I am truly one of the Lost.
The sweet aroma of barbecued ribs wafts on the wind as I step out of Good Cheer Thrift store and begin walking past Joe’s Island Music back toward the Star Store. I get asked five times a day where I got my jacket, my vest, my cardigan, my tie, my shirt, my shoes. Nine times out of ten the answer is always the same: the thrift store.
I’ve been shopping my way up in the world long before Ben H. and Ryan L. (the duo behind the hit band Macklemore), came out with his song called Thrift Shop. In recent years, I have managed to come into fruition in understanding how a jacket is really supposed to fit, where the end of a necktie should sit, what different colors represent, and more.
Richard P. Davis, the Financial Advisor at Edward Jones Investments in Freeland, says that one of the most important things to remember when existing as a member of society is to never, ever spend more than your income. It’s the first sound financial advice anyone’s given me since I left this Island three years ago to go through Boot Camp. If I had had this man’s help when I graduated from the US Army Combat Engineer School at Fort Leonard Wood, Missouri in 2012, then I wouldn’t have spent nearly as much as I did over the last two years.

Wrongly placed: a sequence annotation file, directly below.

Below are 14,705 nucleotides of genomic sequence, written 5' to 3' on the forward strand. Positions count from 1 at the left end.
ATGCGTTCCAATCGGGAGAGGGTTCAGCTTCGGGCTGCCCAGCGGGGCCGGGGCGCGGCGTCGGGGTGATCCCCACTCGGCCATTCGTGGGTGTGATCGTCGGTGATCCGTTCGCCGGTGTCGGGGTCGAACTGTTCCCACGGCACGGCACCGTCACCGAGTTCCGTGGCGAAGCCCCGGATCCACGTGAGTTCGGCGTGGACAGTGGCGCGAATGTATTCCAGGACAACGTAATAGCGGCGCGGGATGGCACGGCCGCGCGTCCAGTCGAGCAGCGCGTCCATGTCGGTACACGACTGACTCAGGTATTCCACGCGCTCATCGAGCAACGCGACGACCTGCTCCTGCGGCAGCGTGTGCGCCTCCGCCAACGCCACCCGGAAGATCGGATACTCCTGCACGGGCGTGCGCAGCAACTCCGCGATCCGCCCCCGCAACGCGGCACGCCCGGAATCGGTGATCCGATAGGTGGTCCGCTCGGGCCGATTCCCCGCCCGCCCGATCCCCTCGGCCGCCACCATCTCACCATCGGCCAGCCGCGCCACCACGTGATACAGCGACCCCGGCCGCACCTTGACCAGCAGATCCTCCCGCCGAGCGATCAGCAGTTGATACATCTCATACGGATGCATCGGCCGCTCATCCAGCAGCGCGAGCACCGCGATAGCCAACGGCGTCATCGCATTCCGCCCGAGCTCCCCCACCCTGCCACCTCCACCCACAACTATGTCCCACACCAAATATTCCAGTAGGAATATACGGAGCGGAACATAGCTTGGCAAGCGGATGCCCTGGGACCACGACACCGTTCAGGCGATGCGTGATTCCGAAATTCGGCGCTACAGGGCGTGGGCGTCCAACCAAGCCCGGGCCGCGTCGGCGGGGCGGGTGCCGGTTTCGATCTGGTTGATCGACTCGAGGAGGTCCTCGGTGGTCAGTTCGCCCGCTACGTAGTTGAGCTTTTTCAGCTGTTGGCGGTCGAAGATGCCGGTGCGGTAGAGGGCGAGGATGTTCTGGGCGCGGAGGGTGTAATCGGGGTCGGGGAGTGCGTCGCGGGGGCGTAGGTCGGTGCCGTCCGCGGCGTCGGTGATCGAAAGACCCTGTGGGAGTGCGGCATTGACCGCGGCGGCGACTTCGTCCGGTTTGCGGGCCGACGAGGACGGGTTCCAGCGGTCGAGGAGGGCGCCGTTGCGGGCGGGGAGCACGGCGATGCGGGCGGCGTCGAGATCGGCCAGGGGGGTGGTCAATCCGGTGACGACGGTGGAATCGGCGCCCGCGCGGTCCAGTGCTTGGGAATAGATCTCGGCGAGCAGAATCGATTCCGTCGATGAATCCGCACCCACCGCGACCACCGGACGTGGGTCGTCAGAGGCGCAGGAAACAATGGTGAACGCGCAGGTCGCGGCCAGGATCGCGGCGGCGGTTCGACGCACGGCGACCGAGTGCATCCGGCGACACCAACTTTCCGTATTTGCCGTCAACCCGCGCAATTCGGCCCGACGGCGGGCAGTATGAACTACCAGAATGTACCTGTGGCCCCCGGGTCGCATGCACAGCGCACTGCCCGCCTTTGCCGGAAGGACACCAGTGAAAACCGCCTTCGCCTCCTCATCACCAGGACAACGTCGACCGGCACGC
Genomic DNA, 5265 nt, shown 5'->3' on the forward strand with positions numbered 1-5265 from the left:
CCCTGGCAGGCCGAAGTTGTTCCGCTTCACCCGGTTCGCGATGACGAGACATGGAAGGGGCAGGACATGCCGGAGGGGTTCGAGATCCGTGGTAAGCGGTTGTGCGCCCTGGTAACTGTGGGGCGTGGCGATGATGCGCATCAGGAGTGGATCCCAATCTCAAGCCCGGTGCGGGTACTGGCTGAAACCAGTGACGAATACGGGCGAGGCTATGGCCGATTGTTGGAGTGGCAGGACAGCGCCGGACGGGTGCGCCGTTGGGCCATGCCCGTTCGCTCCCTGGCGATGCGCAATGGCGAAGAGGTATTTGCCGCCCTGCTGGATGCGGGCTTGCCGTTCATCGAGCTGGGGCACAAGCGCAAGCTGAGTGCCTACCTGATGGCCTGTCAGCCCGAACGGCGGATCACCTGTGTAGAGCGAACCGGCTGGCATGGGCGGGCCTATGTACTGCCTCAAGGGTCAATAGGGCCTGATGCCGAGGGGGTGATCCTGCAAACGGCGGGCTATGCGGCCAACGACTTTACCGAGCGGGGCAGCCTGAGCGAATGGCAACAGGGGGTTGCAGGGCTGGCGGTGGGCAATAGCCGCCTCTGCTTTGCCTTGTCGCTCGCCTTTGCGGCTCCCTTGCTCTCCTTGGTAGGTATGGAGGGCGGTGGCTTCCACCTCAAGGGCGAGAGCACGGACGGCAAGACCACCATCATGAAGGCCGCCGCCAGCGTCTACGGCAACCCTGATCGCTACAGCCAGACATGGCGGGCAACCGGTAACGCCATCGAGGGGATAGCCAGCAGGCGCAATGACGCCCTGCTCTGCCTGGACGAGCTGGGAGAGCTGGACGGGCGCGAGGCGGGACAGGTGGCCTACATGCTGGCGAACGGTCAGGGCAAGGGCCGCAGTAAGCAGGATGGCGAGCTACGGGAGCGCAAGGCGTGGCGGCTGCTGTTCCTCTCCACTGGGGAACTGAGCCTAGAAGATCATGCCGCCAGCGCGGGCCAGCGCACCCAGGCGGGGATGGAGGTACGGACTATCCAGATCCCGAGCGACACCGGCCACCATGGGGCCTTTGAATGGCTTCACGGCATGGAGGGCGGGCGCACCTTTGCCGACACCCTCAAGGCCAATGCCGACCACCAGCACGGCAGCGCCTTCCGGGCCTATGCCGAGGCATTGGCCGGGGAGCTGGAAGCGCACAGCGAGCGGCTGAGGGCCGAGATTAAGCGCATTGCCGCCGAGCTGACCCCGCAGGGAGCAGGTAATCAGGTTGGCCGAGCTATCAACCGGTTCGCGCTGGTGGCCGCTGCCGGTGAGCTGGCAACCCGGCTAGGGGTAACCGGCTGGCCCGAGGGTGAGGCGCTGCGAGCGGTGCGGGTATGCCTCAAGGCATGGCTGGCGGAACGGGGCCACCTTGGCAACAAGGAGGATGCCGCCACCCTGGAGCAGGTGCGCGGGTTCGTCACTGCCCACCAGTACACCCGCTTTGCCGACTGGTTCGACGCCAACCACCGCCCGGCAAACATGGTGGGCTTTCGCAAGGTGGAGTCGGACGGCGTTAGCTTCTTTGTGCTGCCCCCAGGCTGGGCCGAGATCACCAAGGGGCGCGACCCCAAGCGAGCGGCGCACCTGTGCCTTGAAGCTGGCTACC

It’s 4:30pm. It’s funny how this time of year it’s called “evening,” when the last time I was here it was just “afternoon.” The fog is visceral and surreal. Streaks of stratocumulus are impaled upon by the pink awe of the raw power that is the sunset in a Pacific Northwest winter.
I get in my car. Turn on the radio.
“In Seattle, it’s going to be cloudy…” and some story about China and another one on Florida’s citrus industry.
I feel the onslaught of sleep needing to come on.
I end my night enjoying a Dairy Queen Blizzard whilst listening to a segment about what happens when you get closer to the event horizon of a black hole. They call it the “point of no return.” They’re using an analogy to compare it with Niagra falls and a canoe.
Sometimes I feel like I’ve stepped beyond the point of no return in the black hole that is my life. Especially when I feel my body being torn apart limb from limb. “Spaghettification.” That’s the technical term.